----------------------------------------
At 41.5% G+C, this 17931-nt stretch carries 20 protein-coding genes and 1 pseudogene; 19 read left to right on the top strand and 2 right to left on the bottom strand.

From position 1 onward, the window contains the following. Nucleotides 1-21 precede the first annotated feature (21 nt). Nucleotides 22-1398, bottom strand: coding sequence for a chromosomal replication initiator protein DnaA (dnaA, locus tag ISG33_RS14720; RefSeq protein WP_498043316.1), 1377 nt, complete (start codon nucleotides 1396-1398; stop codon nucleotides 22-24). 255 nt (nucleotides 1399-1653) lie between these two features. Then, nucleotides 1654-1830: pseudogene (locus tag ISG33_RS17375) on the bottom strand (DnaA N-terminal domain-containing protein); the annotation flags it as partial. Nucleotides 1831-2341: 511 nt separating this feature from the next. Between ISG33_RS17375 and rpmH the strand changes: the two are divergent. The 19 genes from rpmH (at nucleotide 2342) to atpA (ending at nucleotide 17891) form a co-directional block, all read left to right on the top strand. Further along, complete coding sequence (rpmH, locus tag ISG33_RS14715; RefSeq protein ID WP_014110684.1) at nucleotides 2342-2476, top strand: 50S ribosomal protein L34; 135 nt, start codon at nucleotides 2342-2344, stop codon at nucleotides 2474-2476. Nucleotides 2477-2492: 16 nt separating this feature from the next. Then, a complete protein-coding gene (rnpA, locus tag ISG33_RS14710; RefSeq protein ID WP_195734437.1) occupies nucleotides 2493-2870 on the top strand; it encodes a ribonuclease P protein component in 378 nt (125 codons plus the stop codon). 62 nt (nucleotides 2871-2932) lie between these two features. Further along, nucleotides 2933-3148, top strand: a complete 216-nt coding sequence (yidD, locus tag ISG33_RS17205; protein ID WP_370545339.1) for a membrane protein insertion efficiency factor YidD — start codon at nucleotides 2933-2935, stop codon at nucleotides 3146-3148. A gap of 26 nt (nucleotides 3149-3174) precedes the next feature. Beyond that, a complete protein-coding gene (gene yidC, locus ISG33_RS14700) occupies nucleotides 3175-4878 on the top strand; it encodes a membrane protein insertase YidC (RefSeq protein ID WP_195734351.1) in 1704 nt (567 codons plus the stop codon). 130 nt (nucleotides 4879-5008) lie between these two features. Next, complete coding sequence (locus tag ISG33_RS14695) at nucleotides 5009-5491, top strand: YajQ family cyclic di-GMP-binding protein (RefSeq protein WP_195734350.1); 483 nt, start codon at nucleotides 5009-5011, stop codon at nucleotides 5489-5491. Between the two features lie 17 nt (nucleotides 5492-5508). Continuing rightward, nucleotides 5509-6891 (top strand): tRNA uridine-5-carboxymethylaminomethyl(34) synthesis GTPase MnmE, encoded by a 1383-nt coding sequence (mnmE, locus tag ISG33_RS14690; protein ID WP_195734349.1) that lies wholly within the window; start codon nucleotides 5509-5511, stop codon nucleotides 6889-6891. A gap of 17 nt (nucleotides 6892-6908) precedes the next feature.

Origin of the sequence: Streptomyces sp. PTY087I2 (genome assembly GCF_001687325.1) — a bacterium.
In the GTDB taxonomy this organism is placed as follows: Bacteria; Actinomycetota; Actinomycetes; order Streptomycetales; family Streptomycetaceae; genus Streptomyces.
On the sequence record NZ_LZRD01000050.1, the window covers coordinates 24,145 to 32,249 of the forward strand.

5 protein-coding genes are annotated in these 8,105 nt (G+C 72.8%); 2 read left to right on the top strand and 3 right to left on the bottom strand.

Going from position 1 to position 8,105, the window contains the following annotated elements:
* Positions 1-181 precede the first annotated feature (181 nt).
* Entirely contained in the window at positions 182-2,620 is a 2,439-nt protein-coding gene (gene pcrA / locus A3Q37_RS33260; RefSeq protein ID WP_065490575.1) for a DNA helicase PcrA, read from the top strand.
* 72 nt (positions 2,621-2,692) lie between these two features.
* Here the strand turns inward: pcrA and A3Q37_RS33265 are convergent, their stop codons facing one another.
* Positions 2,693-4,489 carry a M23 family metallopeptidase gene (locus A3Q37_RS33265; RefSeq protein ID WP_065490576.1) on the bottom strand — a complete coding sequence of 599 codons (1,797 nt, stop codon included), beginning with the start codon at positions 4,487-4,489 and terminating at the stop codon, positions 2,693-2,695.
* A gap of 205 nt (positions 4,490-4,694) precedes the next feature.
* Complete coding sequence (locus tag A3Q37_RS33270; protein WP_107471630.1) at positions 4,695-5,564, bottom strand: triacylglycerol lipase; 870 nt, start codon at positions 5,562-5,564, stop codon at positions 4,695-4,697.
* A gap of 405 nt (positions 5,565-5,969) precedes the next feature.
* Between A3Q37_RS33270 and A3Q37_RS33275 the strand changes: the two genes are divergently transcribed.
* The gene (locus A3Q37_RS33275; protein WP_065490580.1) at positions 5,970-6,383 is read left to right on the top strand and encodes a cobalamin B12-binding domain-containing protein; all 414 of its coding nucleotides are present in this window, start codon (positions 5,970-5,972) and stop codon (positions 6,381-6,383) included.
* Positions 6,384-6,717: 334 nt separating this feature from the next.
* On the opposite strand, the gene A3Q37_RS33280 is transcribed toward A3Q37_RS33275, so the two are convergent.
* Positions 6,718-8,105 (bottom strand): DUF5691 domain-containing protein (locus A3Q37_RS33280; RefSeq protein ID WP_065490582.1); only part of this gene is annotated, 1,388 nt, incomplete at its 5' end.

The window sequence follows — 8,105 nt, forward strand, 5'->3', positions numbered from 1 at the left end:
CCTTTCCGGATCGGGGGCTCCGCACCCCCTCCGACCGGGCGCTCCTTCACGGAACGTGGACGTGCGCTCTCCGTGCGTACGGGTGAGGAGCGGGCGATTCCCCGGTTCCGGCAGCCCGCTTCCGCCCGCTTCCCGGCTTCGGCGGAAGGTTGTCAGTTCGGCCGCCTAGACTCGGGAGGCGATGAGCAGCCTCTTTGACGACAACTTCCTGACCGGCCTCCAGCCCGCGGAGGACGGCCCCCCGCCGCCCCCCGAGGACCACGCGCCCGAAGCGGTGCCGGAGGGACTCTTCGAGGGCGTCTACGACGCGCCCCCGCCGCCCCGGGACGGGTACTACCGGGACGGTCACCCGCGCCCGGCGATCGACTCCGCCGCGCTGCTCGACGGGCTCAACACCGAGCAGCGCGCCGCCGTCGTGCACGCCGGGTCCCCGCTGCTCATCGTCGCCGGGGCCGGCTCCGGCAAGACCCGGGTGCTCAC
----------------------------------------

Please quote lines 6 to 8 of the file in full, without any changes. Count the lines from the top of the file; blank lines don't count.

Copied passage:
5 protein-coding genes are annotated in these 8,105 nt (G+C 72.8%); 2 read left to right on the top strand and 3 right to left on the bottom strand.

Going from position 1 to position 8,105, the window contains the following annotated elements:
* Positions 1-181 precede the first annotated feature (181 nt).